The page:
I’ve been reading some year-in-review posts about education developments over the past year, and thought I’d come-up with my own list.

Please feel free to share your own ideas in the comments section.

First, though, before I list my choices, here are the other reviews I know about (let me know if I’ve missed any):

Poll: Best and Worst Developments for K-12 Education from Education Next

Top 10 Education Stories of 2010: Learning in Review from Take Part

The most popular ed-tech stories of 2010 from eSchool News

Top 10 Edu News events of 2010 by Dave Cormier

Year in Review 2010: California Set the Trends in Education from GOOD

Did We Learning Anything in 2010? comes from NPR

Ravitch takes stock of education in 2010 comes from The Washington Post

The 7 Fascinating Education Ideas of the Year is by Emily Alpert at Voice Of San Diego

Major Education Stories In 2010 by Sherman Dorn

Best and Worst in Education of 2010 comes from The Century Foundation

The best and worst of 2010 comes from Leonie Haimson.

The Year In Research On Market-Based Education Reform is a post by Matthew Di Carlo at the Shanker Blog (he’s putting out some impressive work there).

And, now, for my choices. I’ll list the ones I think are the best first, followed by the worst. However, it’s too hard to rank them within those categories, so I’m not listing them in any order:


* The great success of Diane Ravitch’s book, The Death and Life of the Great American School System: How Testing and Choice Are Undermining Education, and her  barnstorming the country in support of a positive vision for schools, adminstrators, teachers and students.

* The $10 billion stimulus passed by Congress and signed by President Obama this fall that saved tens of thousands of teacher’s jobs.

* The realization by the San Diego School District “that trust is a component that triggers academic success” as they roll back many changes that a previous superintendent had steamrolled over teachers and parents. One can only hope that other school districts learn from their experience.

* The defeat of Washington, D.C. Mayor Adrian Fenty,  largely due to voter dissatisfaction with the policies of Michelle Rhee. Ms. Rhee’s subsequent departure, however, appears to not have caused much self-reflection and only increased her arrogance level.

* The strong reaction from teachers, university professors, and others reacting with strong organization and strong research to respond to attacks on teachers (see The Best “The Best…” Lists On School Reform Issues — 2010 and also The Best Sites For Getting Some Perspective On International Test Comparison Demagoguery).

* In the Obama Administration’s Blueprint For Reform, they are proposing doubling the amount spent on parent engagement/involvement programs. There are some problems with that plan, but it’s a piece of good news, nevertheless.

* The Obama Administration is funding the development of a “new generation” of state assessments that are supposed to be more “performance-based.” Assuming that they are going to genuinely provide teachers a seat at the table in their development (and I know that’s a big assumption), this is definitely good news.

* A California Teachers Association led effort to get billions of dollars into schools located in low-income communities has resulted in increased student academic success. Perhaps teachers might know what they’re talking about….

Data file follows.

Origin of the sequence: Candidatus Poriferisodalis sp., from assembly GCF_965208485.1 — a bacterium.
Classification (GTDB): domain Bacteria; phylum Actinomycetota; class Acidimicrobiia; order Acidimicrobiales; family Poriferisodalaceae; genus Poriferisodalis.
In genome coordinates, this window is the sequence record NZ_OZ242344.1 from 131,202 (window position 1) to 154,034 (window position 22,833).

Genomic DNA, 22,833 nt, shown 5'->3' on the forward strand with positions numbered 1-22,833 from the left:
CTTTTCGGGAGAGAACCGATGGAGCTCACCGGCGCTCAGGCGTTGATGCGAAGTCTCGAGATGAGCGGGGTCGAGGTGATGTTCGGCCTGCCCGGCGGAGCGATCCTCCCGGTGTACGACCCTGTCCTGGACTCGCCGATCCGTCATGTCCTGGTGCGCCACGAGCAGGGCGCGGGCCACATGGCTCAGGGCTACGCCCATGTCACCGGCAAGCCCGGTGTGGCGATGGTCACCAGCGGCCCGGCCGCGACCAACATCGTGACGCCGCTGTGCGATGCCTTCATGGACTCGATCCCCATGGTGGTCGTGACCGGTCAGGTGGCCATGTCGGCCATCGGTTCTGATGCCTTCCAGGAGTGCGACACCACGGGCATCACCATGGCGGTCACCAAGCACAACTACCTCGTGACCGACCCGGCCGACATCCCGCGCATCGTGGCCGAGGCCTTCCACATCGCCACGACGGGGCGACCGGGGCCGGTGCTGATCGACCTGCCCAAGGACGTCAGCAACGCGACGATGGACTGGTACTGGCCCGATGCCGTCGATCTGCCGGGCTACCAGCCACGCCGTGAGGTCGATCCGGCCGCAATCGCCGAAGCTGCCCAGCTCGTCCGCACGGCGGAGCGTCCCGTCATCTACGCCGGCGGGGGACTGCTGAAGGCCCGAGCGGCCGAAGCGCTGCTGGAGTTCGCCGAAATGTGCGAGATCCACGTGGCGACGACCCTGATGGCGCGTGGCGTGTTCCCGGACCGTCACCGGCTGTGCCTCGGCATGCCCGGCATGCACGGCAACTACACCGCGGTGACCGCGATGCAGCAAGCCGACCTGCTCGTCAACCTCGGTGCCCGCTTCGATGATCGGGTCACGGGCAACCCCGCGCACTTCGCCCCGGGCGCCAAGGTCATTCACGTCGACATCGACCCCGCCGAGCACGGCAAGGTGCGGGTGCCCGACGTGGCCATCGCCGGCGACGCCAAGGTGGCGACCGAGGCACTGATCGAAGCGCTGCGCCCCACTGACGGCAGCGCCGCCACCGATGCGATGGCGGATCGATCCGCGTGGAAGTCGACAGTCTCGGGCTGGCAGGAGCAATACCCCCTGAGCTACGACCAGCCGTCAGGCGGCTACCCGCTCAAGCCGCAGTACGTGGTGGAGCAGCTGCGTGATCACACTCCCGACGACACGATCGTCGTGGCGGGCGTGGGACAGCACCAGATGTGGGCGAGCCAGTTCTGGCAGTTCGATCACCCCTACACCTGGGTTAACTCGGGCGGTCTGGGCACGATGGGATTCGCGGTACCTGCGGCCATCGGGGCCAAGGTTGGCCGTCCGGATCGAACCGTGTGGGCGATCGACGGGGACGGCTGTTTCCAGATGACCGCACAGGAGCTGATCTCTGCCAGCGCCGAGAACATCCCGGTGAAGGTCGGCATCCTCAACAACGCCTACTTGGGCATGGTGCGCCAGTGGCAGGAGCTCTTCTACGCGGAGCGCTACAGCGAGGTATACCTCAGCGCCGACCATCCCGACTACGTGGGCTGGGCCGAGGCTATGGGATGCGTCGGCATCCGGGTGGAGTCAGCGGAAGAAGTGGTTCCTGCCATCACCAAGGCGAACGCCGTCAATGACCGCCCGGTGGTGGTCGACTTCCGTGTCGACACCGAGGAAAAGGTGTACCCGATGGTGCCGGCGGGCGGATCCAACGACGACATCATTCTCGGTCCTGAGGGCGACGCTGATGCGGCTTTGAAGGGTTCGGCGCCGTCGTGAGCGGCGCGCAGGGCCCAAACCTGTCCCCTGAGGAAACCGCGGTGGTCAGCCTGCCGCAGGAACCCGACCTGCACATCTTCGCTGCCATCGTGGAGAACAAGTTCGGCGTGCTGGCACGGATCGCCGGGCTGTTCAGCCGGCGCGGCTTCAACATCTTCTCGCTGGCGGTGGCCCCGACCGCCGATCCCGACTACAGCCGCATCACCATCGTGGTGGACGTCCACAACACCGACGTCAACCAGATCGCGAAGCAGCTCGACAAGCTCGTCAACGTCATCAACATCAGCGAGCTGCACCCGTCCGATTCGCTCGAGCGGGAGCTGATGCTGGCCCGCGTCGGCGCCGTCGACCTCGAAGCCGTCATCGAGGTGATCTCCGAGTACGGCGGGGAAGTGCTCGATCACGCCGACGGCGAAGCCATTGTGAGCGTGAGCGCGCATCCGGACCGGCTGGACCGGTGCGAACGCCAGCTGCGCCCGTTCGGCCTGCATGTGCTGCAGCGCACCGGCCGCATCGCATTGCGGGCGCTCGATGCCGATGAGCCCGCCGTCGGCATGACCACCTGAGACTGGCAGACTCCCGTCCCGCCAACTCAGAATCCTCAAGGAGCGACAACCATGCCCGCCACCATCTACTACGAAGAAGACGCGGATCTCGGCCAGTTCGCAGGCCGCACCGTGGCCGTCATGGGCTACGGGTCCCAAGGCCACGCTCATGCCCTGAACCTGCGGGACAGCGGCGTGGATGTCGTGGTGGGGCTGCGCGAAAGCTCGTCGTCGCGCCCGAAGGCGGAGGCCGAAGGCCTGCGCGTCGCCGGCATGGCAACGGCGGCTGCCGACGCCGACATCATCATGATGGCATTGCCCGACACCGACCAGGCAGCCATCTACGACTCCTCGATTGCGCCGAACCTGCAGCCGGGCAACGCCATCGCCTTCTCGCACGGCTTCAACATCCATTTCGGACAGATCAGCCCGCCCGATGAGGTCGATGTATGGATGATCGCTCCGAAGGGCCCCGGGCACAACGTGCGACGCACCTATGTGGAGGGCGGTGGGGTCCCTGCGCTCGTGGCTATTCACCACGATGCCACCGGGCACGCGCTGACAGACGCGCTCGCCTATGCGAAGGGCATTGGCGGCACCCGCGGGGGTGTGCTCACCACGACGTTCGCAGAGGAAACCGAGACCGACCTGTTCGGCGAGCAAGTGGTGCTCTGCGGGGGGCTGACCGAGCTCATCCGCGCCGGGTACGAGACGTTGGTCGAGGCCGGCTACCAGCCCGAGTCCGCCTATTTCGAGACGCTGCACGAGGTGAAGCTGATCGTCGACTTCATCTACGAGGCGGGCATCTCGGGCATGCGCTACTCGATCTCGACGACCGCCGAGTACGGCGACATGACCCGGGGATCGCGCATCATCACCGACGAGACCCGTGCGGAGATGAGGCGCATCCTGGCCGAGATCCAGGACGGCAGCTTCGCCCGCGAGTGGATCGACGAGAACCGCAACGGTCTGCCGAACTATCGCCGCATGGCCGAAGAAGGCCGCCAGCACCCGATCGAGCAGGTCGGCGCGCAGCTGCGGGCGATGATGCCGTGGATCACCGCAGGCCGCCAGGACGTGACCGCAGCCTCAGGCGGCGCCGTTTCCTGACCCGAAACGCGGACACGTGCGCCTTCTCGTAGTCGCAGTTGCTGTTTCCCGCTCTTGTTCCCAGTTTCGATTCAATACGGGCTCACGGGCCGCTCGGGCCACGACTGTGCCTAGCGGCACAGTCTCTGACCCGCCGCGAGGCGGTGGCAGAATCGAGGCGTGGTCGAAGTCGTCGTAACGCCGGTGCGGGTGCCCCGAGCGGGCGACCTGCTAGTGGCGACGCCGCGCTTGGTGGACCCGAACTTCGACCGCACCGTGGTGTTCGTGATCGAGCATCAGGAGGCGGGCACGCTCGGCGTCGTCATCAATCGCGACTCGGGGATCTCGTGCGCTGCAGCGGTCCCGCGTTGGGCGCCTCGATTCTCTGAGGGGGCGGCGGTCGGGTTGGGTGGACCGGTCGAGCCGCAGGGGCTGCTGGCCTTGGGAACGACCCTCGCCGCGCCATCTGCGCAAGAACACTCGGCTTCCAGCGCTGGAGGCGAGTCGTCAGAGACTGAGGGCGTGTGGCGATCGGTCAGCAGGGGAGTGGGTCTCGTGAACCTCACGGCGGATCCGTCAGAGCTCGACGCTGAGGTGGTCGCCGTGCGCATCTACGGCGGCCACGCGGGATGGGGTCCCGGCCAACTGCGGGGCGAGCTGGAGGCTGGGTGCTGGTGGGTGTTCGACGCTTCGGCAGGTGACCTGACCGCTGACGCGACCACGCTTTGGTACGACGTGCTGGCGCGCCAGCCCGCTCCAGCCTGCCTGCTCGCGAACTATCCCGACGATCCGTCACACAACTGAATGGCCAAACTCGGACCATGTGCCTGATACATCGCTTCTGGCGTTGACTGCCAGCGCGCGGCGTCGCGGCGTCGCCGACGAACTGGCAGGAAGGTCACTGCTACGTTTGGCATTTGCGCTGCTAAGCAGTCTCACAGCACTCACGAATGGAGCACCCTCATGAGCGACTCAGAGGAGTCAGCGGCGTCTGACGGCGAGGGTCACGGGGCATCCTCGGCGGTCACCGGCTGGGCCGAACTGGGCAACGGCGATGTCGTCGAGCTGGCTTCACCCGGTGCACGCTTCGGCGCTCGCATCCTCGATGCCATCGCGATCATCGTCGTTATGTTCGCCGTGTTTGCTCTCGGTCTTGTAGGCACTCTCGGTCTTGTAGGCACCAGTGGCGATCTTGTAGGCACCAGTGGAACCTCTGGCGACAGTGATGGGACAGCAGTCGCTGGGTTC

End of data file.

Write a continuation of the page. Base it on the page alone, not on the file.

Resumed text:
* Washington Post journalist Valerie Strauss has developed a visible and articulate voice at her The Answer Sheet blog to provide critique and perspective on education issues.

* The millions of students who had great learning experiences in their schools this year.


* The publishing of teacher rankings based on test scores by the Los Angeles Times. There are too many reasons to list here why it was such a destructive act, but you can read them all at The Best Posts About The LA Times Article On “Value-Added” Teacher Ratings.

* The Obama Administration’s Race To The Top, its false assumptions, and the race by states to fall over themselves to quickly enact changes they thought would make them more likely to receive funds — without thinking through their long-term implications.

* California’s “parent trigger” law (and its imitators in other states) which is resulting in charter school operators parachuting into low-income communities to expand their share of the education “market” — and not resulting in genuine parent engagement.

* The film “Waiting For Superman” and its peddling of a false picture of the challenges facing schools and their causes and solutions (see The Best Posts & Articles About The Teacher-Bashing “Waiting For Superman” Movie & Associated Events).

* The efforts by the Gates Foundation to minimize and misuse videotaping of teachers and student surveys as tools to legitimize evaluating teachers based on their student’s test scores.

* The continuing effort to place people with no experience in the education field in charge of school districts (see The Best Blog Posts & Articles About Joel Klein’s Departure & The Question Of Who Should Be Leading Our Schools).

* Michelle Rhee’s creation of a new organization ironically called StudentsFirst (ironic because she announced it in a Newsweek article that included 100 “me” “my” and “I’s” ) and attacked teachers unions and schools boards. Her new group will be the one true organization to “defend and promote the interests of children.”

* The dramatic reductions in school funding taking place across the United States (see The Attack on American Education by Robert Reich).

* The millions of students who are not getting the education they deserve.

* NEW ADDITIONS: When I originally made this list, how could I have not included the voting down of the DREAM Act, which would have provided young undocumented students a path to citizenship?

What are your choices for the best and worst education news of the year?